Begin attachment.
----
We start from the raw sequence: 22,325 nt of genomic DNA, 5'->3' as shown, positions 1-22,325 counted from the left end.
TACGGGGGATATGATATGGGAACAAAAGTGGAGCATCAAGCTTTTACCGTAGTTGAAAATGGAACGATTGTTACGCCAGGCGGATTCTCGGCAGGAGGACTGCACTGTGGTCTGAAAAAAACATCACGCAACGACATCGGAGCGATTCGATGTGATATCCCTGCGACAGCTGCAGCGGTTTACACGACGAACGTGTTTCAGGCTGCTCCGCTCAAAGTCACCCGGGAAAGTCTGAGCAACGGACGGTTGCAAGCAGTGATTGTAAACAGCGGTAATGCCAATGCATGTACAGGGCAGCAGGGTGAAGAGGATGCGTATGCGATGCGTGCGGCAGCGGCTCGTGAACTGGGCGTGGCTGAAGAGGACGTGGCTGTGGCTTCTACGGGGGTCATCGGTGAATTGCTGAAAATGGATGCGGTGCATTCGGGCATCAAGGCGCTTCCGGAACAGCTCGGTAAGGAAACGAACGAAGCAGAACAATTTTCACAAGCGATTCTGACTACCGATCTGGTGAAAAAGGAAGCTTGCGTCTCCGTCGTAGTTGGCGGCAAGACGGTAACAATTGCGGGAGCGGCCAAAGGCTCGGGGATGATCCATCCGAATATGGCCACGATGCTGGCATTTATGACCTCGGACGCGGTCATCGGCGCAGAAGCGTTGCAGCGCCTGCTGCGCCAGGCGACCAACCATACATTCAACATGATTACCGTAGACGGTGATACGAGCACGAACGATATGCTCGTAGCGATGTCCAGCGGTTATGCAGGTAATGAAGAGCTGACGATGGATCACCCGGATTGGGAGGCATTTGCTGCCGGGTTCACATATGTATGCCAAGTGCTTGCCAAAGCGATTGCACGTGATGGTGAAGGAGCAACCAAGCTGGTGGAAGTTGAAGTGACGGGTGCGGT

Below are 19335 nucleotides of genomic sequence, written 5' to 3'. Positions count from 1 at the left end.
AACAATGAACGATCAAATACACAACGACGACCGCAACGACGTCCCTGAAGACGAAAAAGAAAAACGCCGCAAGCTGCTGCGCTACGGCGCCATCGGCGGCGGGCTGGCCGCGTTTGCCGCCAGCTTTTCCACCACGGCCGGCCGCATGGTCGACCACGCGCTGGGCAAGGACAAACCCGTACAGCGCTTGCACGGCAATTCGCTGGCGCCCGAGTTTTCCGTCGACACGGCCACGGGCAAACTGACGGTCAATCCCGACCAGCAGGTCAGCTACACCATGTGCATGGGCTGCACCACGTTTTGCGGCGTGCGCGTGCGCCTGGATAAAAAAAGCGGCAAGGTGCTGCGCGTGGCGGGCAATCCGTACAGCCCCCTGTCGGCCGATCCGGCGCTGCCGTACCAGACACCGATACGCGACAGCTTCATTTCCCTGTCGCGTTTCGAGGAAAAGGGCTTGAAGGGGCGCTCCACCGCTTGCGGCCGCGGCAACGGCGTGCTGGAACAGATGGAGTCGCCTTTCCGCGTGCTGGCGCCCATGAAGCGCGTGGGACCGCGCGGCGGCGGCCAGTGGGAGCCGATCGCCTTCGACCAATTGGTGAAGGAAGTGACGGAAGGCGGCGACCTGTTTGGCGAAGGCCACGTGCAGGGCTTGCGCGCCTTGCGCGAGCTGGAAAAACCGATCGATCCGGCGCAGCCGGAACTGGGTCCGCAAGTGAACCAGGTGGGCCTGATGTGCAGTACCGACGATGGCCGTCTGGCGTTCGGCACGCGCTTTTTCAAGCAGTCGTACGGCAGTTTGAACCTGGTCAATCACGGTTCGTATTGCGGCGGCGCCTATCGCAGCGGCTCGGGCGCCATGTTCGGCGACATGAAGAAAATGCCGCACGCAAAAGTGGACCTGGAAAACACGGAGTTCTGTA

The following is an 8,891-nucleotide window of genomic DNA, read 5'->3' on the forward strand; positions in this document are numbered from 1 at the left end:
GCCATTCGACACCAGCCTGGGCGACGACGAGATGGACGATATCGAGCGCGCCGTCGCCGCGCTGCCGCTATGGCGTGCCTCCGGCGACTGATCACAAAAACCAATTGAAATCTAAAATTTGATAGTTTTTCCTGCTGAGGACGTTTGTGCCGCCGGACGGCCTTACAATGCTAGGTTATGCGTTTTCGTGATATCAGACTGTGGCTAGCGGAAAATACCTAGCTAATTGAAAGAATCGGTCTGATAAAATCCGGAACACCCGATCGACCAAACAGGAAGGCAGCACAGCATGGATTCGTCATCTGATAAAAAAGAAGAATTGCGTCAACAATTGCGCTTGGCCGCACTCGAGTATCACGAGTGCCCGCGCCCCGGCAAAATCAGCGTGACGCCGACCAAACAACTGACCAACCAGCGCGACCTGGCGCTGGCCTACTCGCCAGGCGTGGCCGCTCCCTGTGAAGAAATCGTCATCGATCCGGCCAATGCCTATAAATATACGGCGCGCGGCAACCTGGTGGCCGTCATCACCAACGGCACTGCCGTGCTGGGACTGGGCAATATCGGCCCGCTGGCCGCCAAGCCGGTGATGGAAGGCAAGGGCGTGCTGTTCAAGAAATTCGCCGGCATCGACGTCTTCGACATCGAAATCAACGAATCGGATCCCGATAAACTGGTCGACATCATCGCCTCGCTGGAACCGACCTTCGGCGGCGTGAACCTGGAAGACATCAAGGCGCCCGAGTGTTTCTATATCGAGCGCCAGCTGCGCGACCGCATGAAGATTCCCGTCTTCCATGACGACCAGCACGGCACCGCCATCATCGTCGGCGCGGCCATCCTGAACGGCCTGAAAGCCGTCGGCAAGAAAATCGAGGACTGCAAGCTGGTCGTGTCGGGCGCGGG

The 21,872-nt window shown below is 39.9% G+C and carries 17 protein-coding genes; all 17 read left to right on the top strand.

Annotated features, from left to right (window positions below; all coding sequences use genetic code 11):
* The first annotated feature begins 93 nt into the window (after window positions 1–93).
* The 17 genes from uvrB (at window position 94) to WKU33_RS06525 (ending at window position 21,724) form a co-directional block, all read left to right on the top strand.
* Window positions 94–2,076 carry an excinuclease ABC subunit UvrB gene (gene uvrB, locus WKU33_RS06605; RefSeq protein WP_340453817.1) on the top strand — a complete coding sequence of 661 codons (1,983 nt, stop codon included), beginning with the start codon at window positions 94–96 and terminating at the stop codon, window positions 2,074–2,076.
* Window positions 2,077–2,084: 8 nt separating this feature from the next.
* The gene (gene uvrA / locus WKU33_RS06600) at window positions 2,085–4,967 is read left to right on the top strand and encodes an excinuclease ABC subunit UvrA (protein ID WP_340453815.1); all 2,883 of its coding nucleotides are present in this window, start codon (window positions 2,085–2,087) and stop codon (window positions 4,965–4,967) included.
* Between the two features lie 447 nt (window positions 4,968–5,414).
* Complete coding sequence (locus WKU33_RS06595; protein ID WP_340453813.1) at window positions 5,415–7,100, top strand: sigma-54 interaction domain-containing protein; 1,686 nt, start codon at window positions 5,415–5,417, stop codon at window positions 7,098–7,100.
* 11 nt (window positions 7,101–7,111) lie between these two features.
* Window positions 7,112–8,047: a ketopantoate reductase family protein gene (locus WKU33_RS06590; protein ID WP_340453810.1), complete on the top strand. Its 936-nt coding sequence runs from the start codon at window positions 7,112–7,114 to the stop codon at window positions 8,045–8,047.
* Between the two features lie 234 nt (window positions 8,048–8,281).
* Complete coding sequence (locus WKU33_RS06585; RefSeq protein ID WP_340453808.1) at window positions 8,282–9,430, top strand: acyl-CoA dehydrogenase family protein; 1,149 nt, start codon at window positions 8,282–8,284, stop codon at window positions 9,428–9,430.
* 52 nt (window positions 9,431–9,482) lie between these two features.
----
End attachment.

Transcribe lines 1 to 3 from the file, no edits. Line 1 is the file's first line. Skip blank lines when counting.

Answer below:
We start from the raw sequence: 22,325 nt of genomic DNA, 5'->3' as shown, positions 1-22,325 counted from the left end.
TACGGGGGATATGATATGGGAACAAAAGTGGAGCATCAAGCTTTTACCGTAGTTGAAAATGGAACGATTGTTACGCCAGGCGGATTCTCGGCAGGAGGACTGCACTGTGGTCTGAAAAAAACATCACGCAACGACATCGGAGCGATTCGATGTGATATCCCTGCGACAGCTGCAGCGGTTTACACGACGAACGTGTTTCAGGCTGCTCCGCTCAAAGTCACCCGGGAAAGTCTGAGCAACGGACGGTTGCAAGCAGTGATTGTAAACAGCGGTAATGCCAATGCATGTACAGGGCAGCAGGGTGAAGAGGATGCGTATGCGATGCGTGCGGCAGCGGCTCGTGAACTGGGCGTGGCTGAAGAGGACGTGGCTGTGGCTTCTACGGGGGTCATCGGTGAATTGCTGAAAATGGATGCGGTGCATTCGGGCATCAAGGCGCTTCCGGAACAGCTCGGTAAGGAAACGAACGAAGCAGAACAATTTTCACAAGCGATTCTGACTACCGATCTGGTGAAAAAGGAAGCTTGCGTCTCCGTCGTAGTTGGCGGCAAGACGGTAACAATTGCGGGAGCGGCCAAAGGCTCGGGGATGATCCATCCGAATATGGCCACGATGCTGGCATTTATGACCTCGGACGCGGTCATCGGCGCAGAAGCGTTGCAGCGCCTGCTGCGCCAGGCGACCAACCATACATTCAACATGATTACCGTAGACGGTGATACGAGCACGAACGATATGCTCGTAGCGATGTCCAGCGGTTATGCAGGTAATGAAGAGCTGACGATGGATCACCCGGATTGGGAGGCATTTGCTGCCGGGTTCACATATGTATGCCAAGTGCTTGCCAAAGCGATTGCACGTGATGGTGAAGGAGCAACCAAGCTGGTGGAAGTTGAAGTGACGGGTGCGGT

Below are 19335 nucleotides of genomic sequence, written 5' to 3'. Positions count from 1 at the left end.